estonia for digital nomads

Estonia as the Place to Work and Travel for Digital Nomads

Collaboration with Day Translations. Estonia has welcomed many remote workers and digital nomads in recent times and thanks to the introduction of its Digital Nomad Visa the whole process of working and travelling in Estonia was made easier for a wider community.

Digital Nomad Visa in Estonia

Estonia has put a lot of effort into its modernisation process to appeal to international investment. One of the ways to implement it was to offer the opportunity to work remotely to non-citizens. The Estonian government has all the information regarding the Digital Nomad Visa online and the process to apply is quite straightforward.

This type of visa is dedicated to digital nomads and remote workers who want to stay in Estonia for up to a year. Workers can either be employed or run their own businesses. The main requirement for this visa is that the employer or company needs to be registered outside of Estonia. The visa also allows travel within the country.

There is also a wealth of information available on the website including how to set up an e-Residency, which involves a different way to operate. The e-Residency programme is aimed at those who want to set up a business in the EU using remote tools and access services to run the business including taxation and payments, although it does not entitle to travel within Estonia.

The cost of living in Estonia is rather low but prices in the capital Tallinn are more expensive, as there are more facilities such as co-working spaces.

What Estonia Has to Offer

Looking beyond work, it is worth exploring the country and its amenities. The Official Tourist Information Website for Estonia contains plenty of information about what the country offers and places of interest. The best time to visit is during the summer to really make the most of the outdoors and particularly the beaches, but winter can provide plenty of charm as the landscape is covered with a thick blanket of snow and with the availability of skiing and snowboarding across a number of resorts, or the unique experience of dog-sledding.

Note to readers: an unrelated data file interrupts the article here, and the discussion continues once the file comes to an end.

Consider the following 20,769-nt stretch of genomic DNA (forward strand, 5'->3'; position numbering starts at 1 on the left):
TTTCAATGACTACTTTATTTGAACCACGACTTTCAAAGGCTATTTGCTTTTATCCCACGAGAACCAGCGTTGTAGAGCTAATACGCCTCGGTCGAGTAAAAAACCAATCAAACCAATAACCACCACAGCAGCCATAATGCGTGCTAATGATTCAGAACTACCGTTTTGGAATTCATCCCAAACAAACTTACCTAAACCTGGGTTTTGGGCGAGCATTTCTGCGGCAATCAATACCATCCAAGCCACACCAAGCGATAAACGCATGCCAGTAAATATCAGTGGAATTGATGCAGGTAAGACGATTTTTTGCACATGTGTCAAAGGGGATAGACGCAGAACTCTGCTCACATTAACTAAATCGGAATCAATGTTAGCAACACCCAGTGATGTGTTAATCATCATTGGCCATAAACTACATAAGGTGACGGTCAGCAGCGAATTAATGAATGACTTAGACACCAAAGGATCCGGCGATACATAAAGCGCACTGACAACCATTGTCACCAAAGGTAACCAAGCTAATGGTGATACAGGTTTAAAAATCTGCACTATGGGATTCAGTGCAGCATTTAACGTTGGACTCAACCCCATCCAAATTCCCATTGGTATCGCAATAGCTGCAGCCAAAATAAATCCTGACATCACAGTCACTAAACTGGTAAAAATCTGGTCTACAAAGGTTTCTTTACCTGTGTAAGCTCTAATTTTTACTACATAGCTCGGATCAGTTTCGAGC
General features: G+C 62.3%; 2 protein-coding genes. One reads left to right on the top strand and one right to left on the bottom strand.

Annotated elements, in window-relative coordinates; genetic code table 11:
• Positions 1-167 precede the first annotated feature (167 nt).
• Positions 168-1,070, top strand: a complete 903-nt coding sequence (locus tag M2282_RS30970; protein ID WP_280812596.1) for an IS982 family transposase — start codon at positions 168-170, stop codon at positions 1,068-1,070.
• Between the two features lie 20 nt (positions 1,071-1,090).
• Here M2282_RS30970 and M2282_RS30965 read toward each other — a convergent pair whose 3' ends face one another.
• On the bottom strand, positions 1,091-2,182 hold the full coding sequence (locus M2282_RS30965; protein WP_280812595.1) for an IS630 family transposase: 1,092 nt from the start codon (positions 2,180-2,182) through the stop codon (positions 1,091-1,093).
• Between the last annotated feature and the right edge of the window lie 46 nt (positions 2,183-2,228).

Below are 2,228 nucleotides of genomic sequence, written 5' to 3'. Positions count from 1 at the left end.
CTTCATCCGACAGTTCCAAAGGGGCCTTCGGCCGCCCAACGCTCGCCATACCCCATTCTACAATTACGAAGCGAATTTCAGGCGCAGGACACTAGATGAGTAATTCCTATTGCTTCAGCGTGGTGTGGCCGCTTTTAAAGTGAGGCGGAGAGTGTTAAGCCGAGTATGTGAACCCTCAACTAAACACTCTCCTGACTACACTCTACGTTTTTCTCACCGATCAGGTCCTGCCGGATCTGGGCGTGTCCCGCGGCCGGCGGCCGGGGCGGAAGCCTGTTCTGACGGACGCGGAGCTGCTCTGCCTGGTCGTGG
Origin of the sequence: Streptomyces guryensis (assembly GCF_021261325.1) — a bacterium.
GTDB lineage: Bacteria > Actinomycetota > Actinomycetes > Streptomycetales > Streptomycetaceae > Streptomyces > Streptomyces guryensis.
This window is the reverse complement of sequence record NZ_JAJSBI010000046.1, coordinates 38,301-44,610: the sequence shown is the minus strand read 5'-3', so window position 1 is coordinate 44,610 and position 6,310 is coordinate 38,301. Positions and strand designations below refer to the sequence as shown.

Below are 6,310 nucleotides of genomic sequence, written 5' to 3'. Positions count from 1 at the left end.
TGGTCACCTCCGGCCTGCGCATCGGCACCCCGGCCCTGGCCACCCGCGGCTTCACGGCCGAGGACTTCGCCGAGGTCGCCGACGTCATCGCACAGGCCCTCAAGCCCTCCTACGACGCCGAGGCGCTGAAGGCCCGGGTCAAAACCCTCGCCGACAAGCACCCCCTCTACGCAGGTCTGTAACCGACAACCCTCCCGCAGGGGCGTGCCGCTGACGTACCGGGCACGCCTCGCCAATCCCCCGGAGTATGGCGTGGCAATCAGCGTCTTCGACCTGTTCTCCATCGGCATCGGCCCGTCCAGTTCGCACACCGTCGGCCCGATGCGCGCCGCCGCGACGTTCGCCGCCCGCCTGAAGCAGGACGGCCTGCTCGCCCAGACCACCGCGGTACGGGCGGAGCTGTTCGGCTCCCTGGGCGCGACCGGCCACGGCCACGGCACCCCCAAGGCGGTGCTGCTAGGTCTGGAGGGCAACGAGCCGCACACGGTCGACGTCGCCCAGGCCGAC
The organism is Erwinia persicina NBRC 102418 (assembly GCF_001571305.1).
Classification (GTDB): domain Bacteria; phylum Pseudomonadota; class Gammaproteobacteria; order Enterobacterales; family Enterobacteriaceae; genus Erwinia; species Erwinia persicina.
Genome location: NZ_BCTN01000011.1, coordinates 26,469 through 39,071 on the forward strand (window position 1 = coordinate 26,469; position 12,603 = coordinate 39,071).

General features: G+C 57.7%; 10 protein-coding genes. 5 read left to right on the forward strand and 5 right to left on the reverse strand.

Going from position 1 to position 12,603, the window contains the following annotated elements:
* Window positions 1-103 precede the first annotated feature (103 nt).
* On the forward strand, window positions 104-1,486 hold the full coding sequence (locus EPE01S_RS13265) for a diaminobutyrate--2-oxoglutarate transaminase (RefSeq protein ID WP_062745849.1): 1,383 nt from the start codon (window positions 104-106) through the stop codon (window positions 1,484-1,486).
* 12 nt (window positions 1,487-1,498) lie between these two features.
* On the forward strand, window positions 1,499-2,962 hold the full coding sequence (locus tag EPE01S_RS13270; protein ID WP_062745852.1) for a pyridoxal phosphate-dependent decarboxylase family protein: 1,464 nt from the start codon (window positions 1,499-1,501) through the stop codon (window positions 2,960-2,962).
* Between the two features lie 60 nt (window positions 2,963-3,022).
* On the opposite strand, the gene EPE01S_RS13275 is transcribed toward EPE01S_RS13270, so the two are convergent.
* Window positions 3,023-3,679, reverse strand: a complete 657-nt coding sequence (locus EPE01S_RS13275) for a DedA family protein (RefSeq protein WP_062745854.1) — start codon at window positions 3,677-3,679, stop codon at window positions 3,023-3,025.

In a nutshell, key highlights include:

  • museums, galleries and architecture
  • nature and wildlife
  • health and spas.


Estonia does not scrimp when it comes to culture: it boasts about 250 museums and while the majority are based in the capital Tallinn, there are other museums in the rest of the country worth visiting.

Some of the museums are free to enter and others charge a small entrance fee.


There are plenty of parks to explore and opportunities to discover nature in all its glory, including activities such as horse riding to get a genuine and up-close experience of Estonia’s beaches and forests.


The variety of spa treatments in Estonia can suit any need and any type of budget, from essential to luxury. Think about all that stress after working at the laptop for hours and how a trip to a spa can help release the tension and give a sense of rejuvenation.

Saunas are very popular and are an important part of Estonia’s culture, and they range for more traditional wood-fired saunas to salt saunas.


A quick mention of the national language of Estonia: Estonian Eesti is related to the Finnic or Balto-Finnic language from the Baltic Sea and is part of the Uralic family of languages, which includes Estonian, Finnish and Hungarian. It is one of the most difficult languages to learn and about one million people speak it. While the original Uralic language was unwritten as it was spoken by different tribes, it was later formalised with the earliest documents in the language dating back to the thirteenth century.

The Estonian language uses the Latin alphabet plus letters with diaeresis (umlaut), for example ä, ë, ö.

The term Estonian also relates to how tribes described the region as being in the East.

Estonia was invaded by German and Russian colonisers but the local people defended their language fiercely and that’s why it is still spoken today. Estonia gained independence from Soviet rule twice: in 1918-1920 through war and in 1991 by referendum.

Today the second languages that Estonians can speak are usually English and Russian. For any language translation needs Day Translations offers a number of services through its platform.